3D Printing Helps Mr. Stubbs the Alligator Get a New Tail

Share this Article

What’s an alligator without a tail? Still an alligator, and potentially dangerous, but a lot more stubby – which is how Mr. Stubbs the alligator got his name. 10 years ago, Mr. Stubbs was found missing his tail; he was one of 32 alligators confiscated when a truck was pulled over carrying them in a trailer. While rescuers are unsure how he lost his tail, they assume it was due to a fight with another gator. He wouldn’t survive long in the wild, being unable to swim or get to food as quickly as competitors, so he was taken to Phoenix Herpetological Society. However, he still struggled without a tail, so scientists at Midwestern University, upon hearing of his problem, decided to make him a prosthetic.

In 2013, the scientists built a silicon prosthetic tail, but Mr. Stubbs outgrew it. Since he had doubled in size, the scientists didn’t want to risk getting close enough to take a plaster cast of his tail stump, so they decided to 3D scan him instead.

“We contacted the 3D-scanning and -printing company Stax3D to find out what they could do to help us,” explained Dr. Justin Georgi, associate professor of anatomy at Midwestern University. “They used an Artec3D scanner to create a high-resolution, digital model of the tail. We [were able to] manipulate that model to produce any alteration to the tail we needed. We fixed imperfections, made it exactly the correct length and size, [and] adjusted the front end so it matched Mr. Stubbs’ stump with a perfect custom fit.”

The team 3D printed the model and used it to make a silicone cast. That cast was then used to make multiple prosthetic tails for Mr. Stubbs. Why didn’t they just 3D print a wearable prosthetic? While 3D printing has been used to create numerous prosthetics for animals, an alligator tail is especially large, and the team would have needed a large-scale 3D printer to print the prosthetic all in one piece. There are certainly 3D printers that could handle the job, but it would have been a time-consuming print, especially since they wanted to make multiple prosthetics. It would be easier to make one 3D print, use it to make a mold, and quickly cast several pieces.

There’s also the fact that the team used silicone to make the tail. Silicone 3D printing only became possible two years ago, and silicone 3D printers still aren’t that common. Other animal prosthetics have been made from more common 3D printing materials like PLA or nylon – the latter lends itself well to the purpose in particular, thanks to its flexibility and toughness. Silicone made the most sense for an alligator tail, however.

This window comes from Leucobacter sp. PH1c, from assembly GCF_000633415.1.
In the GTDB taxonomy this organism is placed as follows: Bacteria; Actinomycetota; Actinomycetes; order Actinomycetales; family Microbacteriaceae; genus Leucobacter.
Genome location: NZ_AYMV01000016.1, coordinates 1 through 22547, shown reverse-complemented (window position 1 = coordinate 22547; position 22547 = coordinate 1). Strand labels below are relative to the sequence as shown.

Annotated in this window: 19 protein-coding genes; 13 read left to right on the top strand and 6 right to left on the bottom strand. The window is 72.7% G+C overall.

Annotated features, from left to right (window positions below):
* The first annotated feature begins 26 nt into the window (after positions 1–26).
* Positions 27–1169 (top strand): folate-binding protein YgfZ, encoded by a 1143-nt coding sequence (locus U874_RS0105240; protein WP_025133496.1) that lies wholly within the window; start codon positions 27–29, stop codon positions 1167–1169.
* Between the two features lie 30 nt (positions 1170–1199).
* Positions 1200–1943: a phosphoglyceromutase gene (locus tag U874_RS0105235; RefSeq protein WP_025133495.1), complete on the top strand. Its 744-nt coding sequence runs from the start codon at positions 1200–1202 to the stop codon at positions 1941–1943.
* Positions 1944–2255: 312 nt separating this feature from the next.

With his new tails, Mr. Stubbs can swim and quickly get to food.

“[He is] doing very well,” Dr. Georgi said. “Whenever he is wearing one of his tails, he continues to show improvement. We are now in the process of building a new tail for him, based on what we have learned from the recent experiments. We expect that as his growth slows with age, and we build him a tail that he can grow into, he should soon have one that will benefit him for many years, not just the next two or three.”

Discuss this and other 3D printing topics at 3DPrintBoard.com or share your thoughts below. 

 

Share this Article


Recent News

CTI Biotech Unveils Two 3D Printed Skin Models for Commercialization

Australian Navy Starts Pilot Program with Large-Format WarpSPEED Metal 3D Printer



Categories

3D Design

3D Printed Art

3D Printed Food

3D Printed Guns


You May Also Like

Titan Robotics and Jabil Collaborate for New Pellet 3D Printing Formulations

Production additive manufacturing solutions provider Titan Robotics Ltd., which just announced the release of its new large-format, dual pellet extrusion Atlas 3.6 3D printer at last week’s Formnext Connect, has...

Formnext 2020 Roundup: New 3D Printing Hardware, Materials and Partnerships

In a typical year, the Formnext event sees people travel from all over the world to Frankfurt for a four-day showcase, loaded with breakout sessions and networking events, highlighting the...

Formnext Connect: Titan Robotics Releases Large-Format Atlas 3.6 3D Printer with Dual Pellet Extrusion

At Formnext Connect, Colorado company Titan Robotics, Ltd., which designs and develops large, production-scale AM solutions, has introduced its newest and largest 3D printer. The heavy-duty Atlas 3.6, with a...

Laser Wars: 3D Systems Working on Nine-Laser, 1m x 1m x 600mm Metal 3D Printer

Yes, yes, yes: the laser wars are here! For years everyone had single-laser powder bed fusion (PBF) systems. Then, there was double and, for a few years, quad-laser systems were...


Shop

View our broad assortment of in house and third party products.